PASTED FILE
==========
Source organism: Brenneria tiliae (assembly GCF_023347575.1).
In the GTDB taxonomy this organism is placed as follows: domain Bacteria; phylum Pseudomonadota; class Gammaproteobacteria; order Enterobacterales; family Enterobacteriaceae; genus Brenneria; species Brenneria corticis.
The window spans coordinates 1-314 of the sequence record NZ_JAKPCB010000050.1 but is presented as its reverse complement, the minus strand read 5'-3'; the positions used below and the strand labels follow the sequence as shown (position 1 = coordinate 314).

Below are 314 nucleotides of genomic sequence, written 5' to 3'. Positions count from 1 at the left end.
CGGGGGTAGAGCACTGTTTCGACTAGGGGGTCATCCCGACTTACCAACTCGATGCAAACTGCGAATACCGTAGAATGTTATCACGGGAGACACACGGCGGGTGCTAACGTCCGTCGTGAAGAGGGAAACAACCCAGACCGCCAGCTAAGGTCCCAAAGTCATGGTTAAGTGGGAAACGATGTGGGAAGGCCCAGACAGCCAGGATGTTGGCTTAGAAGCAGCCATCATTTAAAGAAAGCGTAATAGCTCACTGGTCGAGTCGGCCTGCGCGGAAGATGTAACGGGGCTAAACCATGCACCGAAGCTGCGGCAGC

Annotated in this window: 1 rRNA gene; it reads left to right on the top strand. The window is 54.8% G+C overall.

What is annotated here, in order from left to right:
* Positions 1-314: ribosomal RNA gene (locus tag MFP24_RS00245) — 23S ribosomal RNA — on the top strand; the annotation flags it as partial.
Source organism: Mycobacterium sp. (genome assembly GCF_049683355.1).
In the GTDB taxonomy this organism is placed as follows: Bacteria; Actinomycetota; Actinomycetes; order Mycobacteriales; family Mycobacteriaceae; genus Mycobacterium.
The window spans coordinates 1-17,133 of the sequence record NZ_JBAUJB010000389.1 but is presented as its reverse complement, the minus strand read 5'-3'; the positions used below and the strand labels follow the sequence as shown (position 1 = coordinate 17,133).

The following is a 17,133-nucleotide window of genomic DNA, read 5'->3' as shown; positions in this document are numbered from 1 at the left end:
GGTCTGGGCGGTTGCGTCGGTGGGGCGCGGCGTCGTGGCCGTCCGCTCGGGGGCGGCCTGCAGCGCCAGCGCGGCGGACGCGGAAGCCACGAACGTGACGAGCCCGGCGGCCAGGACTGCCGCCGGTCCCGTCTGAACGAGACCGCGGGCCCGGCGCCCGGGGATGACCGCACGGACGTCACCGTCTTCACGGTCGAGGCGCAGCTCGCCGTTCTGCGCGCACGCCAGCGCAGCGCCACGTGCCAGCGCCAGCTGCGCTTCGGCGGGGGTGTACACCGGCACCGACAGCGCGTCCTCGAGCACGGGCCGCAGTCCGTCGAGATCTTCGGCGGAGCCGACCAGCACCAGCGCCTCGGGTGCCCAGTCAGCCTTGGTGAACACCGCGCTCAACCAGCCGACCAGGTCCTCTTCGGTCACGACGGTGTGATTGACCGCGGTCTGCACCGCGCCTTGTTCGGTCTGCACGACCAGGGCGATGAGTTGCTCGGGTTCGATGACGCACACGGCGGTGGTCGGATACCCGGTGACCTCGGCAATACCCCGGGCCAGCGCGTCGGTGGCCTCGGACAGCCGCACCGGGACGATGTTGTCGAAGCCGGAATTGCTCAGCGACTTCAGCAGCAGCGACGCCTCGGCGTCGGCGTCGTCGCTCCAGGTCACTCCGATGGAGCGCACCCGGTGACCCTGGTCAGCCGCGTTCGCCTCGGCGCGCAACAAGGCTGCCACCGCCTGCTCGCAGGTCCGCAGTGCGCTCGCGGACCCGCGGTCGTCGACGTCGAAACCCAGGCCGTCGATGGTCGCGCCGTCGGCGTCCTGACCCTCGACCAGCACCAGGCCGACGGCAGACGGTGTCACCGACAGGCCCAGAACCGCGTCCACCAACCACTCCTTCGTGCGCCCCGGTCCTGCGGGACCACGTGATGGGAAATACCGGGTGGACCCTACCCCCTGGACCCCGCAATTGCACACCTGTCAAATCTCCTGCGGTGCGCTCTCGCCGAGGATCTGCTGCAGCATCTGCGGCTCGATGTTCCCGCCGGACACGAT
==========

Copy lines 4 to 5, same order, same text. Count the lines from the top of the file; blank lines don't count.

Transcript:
Below are 314 nucleotides of genomic sequence, written 5' to 3'. Positions count from 1 at the left end.
CGGGGGTAGAGCACTGTTTCGACTAGGGGGTCATCCCGACTTACCAACTCGATGCAAACTGCGAATACCGTAGAATGTTATCACGGGAGACACACGGCGGGTGCTAACGTCCGTCGTGAAGAGGGAAACAACCCAGACCGCCAGCTAAGGTCCCAAAGTCATGGTTAAGTGGGAAACGATGTGGGAAGGCCCAGACAGCCAGGATGTTGGCTTAGAAGCAGCCATCATTTAAAGAAAGCGTAATAGCTCACTGGTCGAGTCGGCCTGCGCGGAAGATGTAACGGGGCTAAACCATGCACCGAAGCTGCGGCAGC